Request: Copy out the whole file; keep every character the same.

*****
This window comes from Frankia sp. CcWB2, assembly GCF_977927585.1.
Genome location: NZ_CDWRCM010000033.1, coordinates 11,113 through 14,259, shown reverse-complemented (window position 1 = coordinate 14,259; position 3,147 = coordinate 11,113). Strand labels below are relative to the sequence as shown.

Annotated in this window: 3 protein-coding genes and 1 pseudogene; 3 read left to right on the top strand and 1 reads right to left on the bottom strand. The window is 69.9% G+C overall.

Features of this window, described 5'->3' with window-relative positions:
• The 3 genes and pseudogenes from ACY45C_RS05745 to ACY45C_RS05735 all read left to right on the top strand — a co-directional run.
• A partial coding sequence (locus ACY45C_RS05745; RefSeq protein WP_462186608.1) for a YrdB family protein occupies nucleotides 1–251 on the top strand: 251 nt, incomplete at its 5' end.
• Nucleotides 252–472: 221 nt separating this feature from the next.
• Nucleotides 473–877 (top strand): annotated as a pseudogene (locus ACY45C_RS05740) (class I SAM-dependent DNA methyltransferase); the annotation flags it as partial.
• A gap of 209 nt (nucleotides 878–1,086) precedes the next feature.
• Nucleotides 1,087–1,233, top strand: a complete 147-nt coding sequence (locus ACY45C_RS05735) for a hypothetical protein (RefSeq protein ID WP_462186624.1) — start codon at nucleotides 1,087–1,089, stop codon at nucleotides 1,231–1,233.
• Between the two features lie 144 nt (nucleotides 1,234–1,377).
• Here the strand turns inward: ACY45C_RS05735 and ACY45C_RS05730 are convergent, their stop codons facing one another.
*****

This window comes from Frankia sp. CcWB2, assembly GCF_977927585.1.
Genome location: NZ_CDWRCM010000033.1, coordinates 11,113 through 14,259, shown reverse-complemented (window position 1 = coordinate 14,259; position 3,147 = coordinate 11,113). Strand labels below are relative to the sequence as shown.

Annotated in this window: 3 protein-coding genes and 1 pseudogene; 3 read left to right on the top strand and 1 reads right to left on the bottom strand. The window is 69.9% G+C overall.

Features of this window, described 5'->3' with window-relative positions:
• The 3 genes and pseudogenes from ACY45C_RS05745 to ACY45C_RS05735 all read left to right on the top strand — a co-directional run.
• A partial coding sequence (locus ACY45C_RS05745; RefSeq protein WP_462186608.1) for a YrdB family protein occupies nucleotides 1–251 on the top strand: 251 nt, incomplete at its 5' end.
• Nucleotides 252–472: 221 nt separating this feature from the next.
• Nucleotides 473–877 (top strand): annotated as a pseudogene (locus ACY45C_RS05740) (class I SAM-dependent DNA methyltransferase); the annotation flags it as partial.
• A gap of 209 nt (nucleotides 878–1,086) precedes the next feature.
• Nucleotides 1,087–1,233, top strand: a complete 147-nt coding sequence (locus ACY45C_RS05735) for a hypothetical protein (RefSeq protein ID WP_462186624.1) — start codon at nucleotides 1,087–1,089, stop codon at nucleotides 1,231–1,233.
• Between the two features lie 144 nt (nucleotides 1,234–1,377).
• Here the strand turns inward: ACY45C_RS05735 and ACY45C_RS05730 are convergent, their stop codons facing one another.